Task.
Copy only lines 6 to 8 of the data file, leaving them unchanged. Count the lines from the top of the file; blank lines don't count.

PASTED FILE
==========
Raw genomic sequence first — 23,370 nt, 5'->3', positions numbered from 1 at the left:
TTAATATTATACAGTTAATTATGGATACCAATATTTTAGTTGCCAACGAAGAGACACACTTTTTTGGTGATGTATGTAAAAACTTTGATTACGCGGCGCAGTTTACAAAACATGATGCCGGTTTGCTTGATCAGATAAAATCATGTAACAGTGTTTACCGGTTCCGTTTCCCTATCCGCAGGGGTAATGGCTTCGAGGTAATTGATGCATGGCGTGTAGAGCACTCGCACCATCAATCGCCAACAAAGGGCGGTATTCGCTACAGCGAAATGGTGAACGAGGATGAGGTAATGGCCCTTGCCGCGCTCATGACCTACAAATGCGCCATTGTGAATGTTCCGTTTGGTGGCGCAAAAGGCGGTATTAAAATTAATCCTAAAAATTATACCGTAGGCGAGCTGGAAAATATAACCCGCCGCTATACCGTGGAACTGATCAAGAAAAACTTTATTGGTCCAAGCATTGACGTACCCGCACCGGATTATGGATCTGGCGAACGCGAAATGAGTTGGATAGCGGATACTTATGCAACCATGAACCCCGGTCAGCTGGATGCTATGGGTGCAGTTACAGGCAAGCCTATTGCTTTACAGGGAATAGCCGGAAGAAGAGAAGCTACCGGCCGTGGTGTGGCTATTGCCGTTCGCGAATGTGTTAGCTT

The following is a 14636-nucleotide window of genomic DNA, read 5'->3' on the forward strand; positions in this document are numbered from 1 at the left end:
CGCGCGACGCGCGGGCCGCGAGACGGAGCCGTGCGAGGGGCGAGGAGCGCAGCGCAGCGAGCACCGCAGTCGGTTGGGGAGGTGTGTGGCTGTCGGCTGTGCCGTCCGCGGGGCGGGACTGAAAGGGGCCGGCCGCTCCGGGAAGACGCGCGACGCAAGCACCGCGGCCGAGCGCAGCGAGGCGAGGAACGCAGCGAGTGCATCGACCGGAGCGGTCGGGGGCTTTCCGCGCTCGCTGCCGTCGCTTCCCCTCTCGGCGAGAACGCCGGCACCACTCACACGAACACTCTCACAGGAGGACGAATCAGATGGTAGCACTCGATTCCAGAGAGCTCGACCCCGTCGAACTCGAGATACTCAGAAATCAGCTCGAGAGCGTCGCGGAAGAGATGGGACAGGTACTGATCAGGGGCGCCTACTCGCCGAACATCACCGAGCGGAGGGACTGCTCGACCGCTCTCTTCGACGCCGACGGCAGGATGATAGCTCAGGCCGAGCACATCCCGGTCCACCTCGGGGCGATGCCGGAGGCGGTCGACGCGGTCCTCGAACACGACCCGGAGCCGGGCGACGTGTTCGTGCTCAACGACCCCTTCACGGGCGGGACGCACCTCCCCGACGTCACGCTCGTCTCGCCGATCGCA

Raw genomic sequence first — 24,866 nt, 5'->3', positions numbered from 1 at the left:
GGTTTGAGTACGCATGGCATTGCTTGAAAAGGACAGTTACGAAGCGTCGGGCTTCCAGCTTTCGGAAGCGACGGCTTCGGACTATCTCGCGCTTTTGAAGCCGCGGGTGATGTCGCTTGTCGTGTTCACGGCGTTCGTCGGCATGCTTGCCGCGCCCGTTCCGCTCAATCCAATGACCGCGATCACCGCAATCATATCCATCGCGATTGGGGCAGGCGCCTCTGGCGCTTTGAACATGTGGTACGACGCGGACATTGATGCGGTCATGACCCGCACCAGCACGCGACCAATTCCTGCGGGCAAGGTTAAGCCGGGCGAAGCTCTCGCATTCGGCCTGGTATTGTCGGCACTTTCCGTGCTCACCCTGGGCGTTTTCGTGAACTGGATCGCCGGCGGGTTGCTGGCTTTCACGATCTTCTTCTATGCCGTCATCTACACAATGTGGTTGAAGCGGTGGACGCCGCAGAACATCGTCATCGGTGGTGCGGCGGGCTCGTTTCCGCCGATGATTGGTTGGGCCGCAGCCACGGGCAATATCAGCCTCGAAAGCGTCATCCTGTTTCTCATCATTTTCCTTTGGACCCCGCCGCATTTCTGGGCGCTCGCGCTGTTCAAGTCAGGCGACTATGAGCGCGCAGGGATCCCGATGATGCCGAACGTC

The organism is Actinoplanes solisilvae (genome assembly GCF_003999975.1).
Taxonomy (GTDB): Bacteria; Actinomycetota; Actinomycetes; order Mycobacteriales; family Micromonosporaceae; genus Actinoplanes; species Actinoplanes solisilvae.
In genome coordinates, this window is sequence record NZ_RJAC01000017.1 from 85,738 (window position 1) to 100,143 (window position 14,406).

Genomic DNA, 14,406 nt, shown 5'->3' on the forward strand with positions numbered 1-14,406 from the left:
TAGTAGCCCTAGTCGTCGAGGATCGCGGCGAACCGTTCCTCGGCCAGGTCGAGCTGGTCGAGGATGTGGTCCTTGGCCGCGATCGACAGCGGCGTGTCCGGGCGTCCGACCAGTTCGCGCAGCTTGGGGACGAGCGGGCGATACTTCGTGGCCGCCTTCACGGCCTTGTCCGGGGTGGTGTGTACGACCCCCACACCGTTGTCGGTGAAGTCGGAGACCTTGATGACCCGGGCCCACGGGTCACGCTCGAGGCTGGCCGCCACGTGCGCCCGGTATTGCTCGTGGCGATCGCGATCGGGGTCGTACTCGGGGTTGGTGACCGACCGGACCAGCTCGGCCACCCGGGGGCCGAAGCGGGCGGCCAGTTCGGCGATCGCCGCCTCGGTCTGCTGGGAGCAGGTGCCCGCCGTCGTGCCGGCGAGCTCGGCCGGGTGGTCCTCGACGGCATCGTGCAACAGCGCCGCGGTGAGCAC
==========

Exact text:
GGTTTGAGTACGCATGGCATTGCTTGAAAAGGACAGTTACGAAGCGTCGGGCTTCCAGCTTTCGGAAGCGACGGCTTCGGACTATCTCGCGCTTTTGAAGCCGCGGGTGATGTCGCTTGTCGTGTTCACGGCGTTCGTCGGCATGCTTGCCGCGCCCGTTCCGCTCAATCCAATGACCGCGATCACCGCAATCATATCCATCGCGATTGGGGCAGGCGCCTCTGGCGCTTTGAACATGTGGTACGACGCGGACATTGATGCGGTCATGACCCGCACCAGCACGCGACCAATTCCTGCGGGCAAGGTTAAGCCGGGCGAAGCTCTCGCATTCGGCCTGGTATTGTCGGCACTTTCCGTGCTCACCCTGGGCGTTTTCGTGAACTGGATCGCCGGCGGGTTGCTGGCTTTCACGATCTTCTTCTATGCCGTCATCTACACAATGTGGTTGAAGCGGTGGACGCCGCAGAACATCGTCATCGGTGGTGCGGCGGGCTCGTTTCCGCCGATGATTGGTTGGGCCGCAGCCACGGGCAATATCAGCCTCGAAAGCGTCATCCTGTTTCTCATCATTTTCCTTTGGACCCCGCCGCATTTCTGGGCGCTCGCGCTGTTCAAGTCAGGCGACTATGAGCGCGCAGGGATCCCGATGATGCCGAACGTC

The organism is Actinoplanes solisilvae (genome assembly GCF_003999975.1).
Taxonomy (GTDB): Bacteria; Actinomycetota; Actinomycetes; order Mycobacteriales; family Micromonosporaceae; genus Actinoplanes; species Actinoplanes solisilvae.